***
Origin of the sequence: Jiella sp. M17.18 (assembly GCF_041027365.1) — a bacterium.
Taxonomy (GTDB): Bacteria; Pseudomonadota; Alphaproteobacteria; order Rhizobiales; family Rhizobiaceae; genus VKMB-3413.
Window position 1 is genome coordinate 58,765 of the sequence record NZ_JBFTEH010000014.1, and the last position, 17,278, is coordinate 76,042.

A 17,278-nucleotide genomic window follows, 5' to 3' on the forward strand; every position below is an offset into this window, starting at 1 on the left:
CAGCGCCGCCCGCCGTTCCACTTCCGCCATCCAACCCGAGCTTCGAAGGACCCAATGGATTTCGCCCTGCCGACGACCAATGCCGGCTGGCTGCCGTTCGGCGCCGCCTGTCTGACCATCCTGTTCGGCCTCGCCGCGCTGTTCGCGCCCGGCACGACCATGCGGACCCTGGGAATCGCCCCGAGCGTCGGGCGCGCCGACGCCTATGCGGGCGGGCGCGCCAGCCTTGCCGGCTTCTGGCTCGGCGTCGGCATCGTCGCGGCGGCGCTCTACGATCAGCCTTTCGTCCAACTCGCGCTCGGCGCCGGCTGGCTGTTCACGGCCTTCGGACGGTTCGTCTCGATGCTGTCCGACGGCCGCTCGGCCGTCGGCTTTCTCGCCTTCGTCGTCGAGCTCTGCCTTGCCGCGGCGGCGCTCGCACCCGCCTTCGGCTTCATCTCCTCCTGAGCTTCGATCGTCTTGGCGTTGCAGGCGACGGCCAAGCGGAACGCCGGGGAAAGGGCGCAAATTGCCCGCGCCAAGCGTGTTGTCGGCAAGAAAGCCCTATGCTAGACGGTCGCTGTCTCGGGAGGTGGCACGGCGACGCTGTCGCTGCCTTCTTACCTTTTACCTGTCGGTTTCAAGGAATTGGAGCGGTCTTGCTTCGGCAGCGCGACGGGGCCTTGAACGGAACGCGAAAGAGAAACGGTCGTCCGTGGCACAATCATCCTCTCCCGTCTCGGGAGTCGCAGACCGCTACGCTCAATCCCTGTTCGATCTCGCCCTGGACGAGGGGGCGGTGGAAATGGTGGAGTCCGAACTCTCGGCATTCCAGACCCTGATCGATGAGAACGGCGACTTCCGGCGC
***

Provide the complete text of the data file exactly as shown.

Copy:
Origin of the sequence: Jiella sp. M17.18 (assembly GCF_041027365.1) — a bacterium.
Taxonomy (GTDB): Bacteria; Pseudomonadota; Alphaproteobacteria; order Rhizobiales; family Rhizobiaceae; genus VKMB-3413.
Window position 1 is genome coordinate 58,765 of the sequence record NZ_JBFTEH010000014.1, and the last position, 17,278, is coordinate 76,042.

A 17,278-nucleotide genomic window follows, 5' to 3' on the forward strand; every position below is an offset into this window, starting at 1 on the left:
CAGCGCCGCCCGCCGTTCCACTTCCGCCATCCAACCCGAGCTTCGAAGGACCCAATGGATTTCGCCCTGCCGACGACCAATGCCGGCTGGCTGCCGTTCGGCGCCGCCTGTCTGACCATCCTGTTCGGCCTCGCCGCGCTGTTCGCGCCCGGCACGACCATGCGGACCCTGGGAATCGCCCCGAGCGTCGGGCGCGCCGACGCCTATGCGGGCGGGCGCGCCAGCCTTGCCGGCTTCTGGCTCGGCGTCGGCATCGTCGCGGCGGCGCTCTACGATCAGCCTTTCGTCCAACTCGCGCTCGGCGCCGGCTGGCTGTTCACGGCCTTCGGACGGTTCGTCTCGATGCTGTCCGACGGCCGCTCGGCCGTCGGCTTTCTCGCCTTCGTCGTCGAGCTCTGCCTTGCCGCGGCGGCGCTCGCACCCGCCTTCGGCTTCATCTCCTCCTGAGCTTCGATCGTCTTGGCGTTGCAGGCGACGGCCAAGCGGAACGCCGGGGAAAGGGCGCAAATTGCCCGCGCCAAGCGTGTTGTCGGCAAGAAAGCCCTATGCTAGACGGTCGCTGTCTCGGGAGGTGGCACGGCGACGCTGTCGCTGCCTTCTTACCTTTTACCTGTCGGTTTCAAGGAATTGGAGCGGTCTTGCTTCGGCAGCGCGACGGGGCCTTGAACGGAACGCGAAAGAGAAACGGTCGTCCGTGGCACAATCATCCTCTCCCGTCTCGGGAGTCGCAGACCGCTACGCTCAATCCCTGTTCGATCTCGCCCTGGACGAGGGGGCGGTGGAAATGGTGGAGTCCGAACTCTCGGCATTCCAGACCCTGATCGATGAGAACGGCGACTTCCGGCGC